Photograph A. Fallen tree on path

Photograph B. Clearing the path

Photograph C. End result

The other five volunteers rendezvoused at one of our favourite haunts: the estuary high-level path, and the task was transplanting snowdrops. We know that Northumberland County Council are going to refurbish the low path, and that will mean some earth-moving that will likely destroy an existing patch of snowdrops. So, we dug a lot of those snowdrops up, separated them up into small clumps and replanted them along and above the recently refurbished high-level path. Let’s hope for a good show of snowdrops along there in future years!

The chairlady of Friends of Holywell Dene joined the estuary group at break time, and Britain in Bloom was discussed among other things. Poppy, our mascot dog, was disappointed not to get her usual treats – aww!

And finally, some (muddy) fun was had at the estuary when we used ropes, brute force and liberal amounts of swearing to pull an old car seat out of the water. It must have been in there for years and was an eyesore. Being clad in cloth and leather and saturated with silty water, it was very heavy. We managed to get it out above the strand line so that the Council can take it away.


song thrush building a nest near Dene Cottage

black-headed gulls in unusual numbers squawking around the estuary

not much else!

It's a relief to be out of winter, and to be in the time-zone before the summer verge-strimming season. A good time of year for interesting conservation tasks.



Ten volunteers turned out on a grey, damp and initially rainy day for a medley of tasks in the Dene near Crowhall Farm this morning. Since about four tasks were undertaken, this will have to be a swift run-through rather than a thorough report.

1. A squad of three ventured to the flight of steps near the Hartley Lane lay-by leading down to the lower wooden bridge. Here two jobs were undertaken: (1) repairs to the guard rail on the downside slope of the steps – basically patching it up to fend off the day when it will all have to be replaced; (2) clearing mud and leaves from the steps themselves, which is always needed at the end of winter.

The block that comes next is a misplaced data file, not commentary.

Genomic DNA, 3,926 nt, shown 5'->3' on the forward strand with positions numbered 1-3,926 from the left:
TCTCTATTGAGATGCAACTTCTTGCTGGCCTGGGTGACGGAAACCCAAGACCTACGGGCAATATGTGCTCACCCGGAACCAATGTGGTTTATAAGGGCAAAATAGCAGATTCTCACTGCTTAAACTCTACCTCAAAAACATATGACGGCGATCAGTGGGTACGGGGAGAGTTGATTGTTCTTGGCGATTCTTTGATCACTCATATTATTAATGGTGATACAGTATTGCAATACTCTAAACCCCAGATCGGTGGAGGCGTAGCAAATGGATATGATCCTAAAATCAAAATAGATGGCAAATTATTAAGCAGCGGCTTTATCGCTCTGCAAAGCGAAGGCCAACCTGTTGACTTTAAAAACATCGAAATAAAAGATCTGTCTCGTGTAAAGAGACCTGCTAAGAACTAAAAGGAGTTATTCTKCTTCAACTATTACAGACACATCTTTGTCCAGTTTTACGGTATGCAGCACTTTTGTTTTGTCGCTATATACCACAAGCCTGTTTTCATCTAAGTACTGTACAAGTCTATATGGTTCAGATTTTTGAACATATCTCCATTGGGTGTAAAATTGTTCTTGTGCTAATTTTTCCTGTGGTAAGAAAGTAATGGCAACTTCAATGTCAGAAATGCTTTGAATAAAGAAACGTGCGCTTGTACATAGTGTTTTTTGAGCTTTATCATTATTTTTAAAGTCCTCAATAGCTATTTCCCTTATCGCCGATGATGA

2. A squad of two attended to the dilapidated short section of fencing alongside the Crowhall Farm stile. The old posts were rotten and were replaced with new and/or reused timber. The wiring had to be removed from the old posts and attached to the new ones.

Photograph A. Mending fence

3. A party of two visited the gully on the north side of the burn where a side-stream flows under the sewer pipe. This was partially blocked, and it proved impossible to completely clear it on this occasion.

Photograph B. Unblocking gully


4. The “default” task of the day was path maintenance along the south-side dene top under the beeches near Crowhall Farm. Initially, only three were working on this, but as the morning went on and the other tasks were completed, more and more volunteers turned their hand to this activity. The entire path along that section has now been cleared of encroaching vegetation.

Photograph C. Path maintenance

That’s about it. We actually got all these jobs done slightly before the usual finishing time of noon, so we packed up all the tools – more than usual this morning – and took them back to the car before departing our various ways.

Wildlife. As you would expect on a dull, wet and sombre day, the birds and bees were a bit quiet, but we noted the following.

Wood sorrel and primroses flowering – a good sign of spring.

Blackthorn in bloom (a dusting of white blossom on bushes with no leaves) in a number of places.

Hawthorn and rowan buds bursting into leaf.

A nuthatch (small tree-climbing bird) was calling, as were wrens, at least one chiffchaff, great tits, jackdaws and, as ever, a robin.

A drake mallard was spotted on the burn, leading to speculation that Mrs Mallard must be sitting on a nest somewhere.

The weather is a bit disappointing this week, so let's hope for sunnier weather as spring gets under way. .


The work party of eleven volunteers tackled several maintenance jobs in the lower end of the Dene this morning, in good weather conditions: initially dull, but sunny later – and good ground conditions: mainly dry.

The three tasks of the day were:

1. repairing the willow-weaving anti-dog defences at the seat upstream of the footbridge at the head of the estuary

2. fitting scaffolding bars to the metal cow-gate under the stone bridge on the Hartley West Farm access road

3. clearing up after a car had crashed into the Dene from Hartley Lane!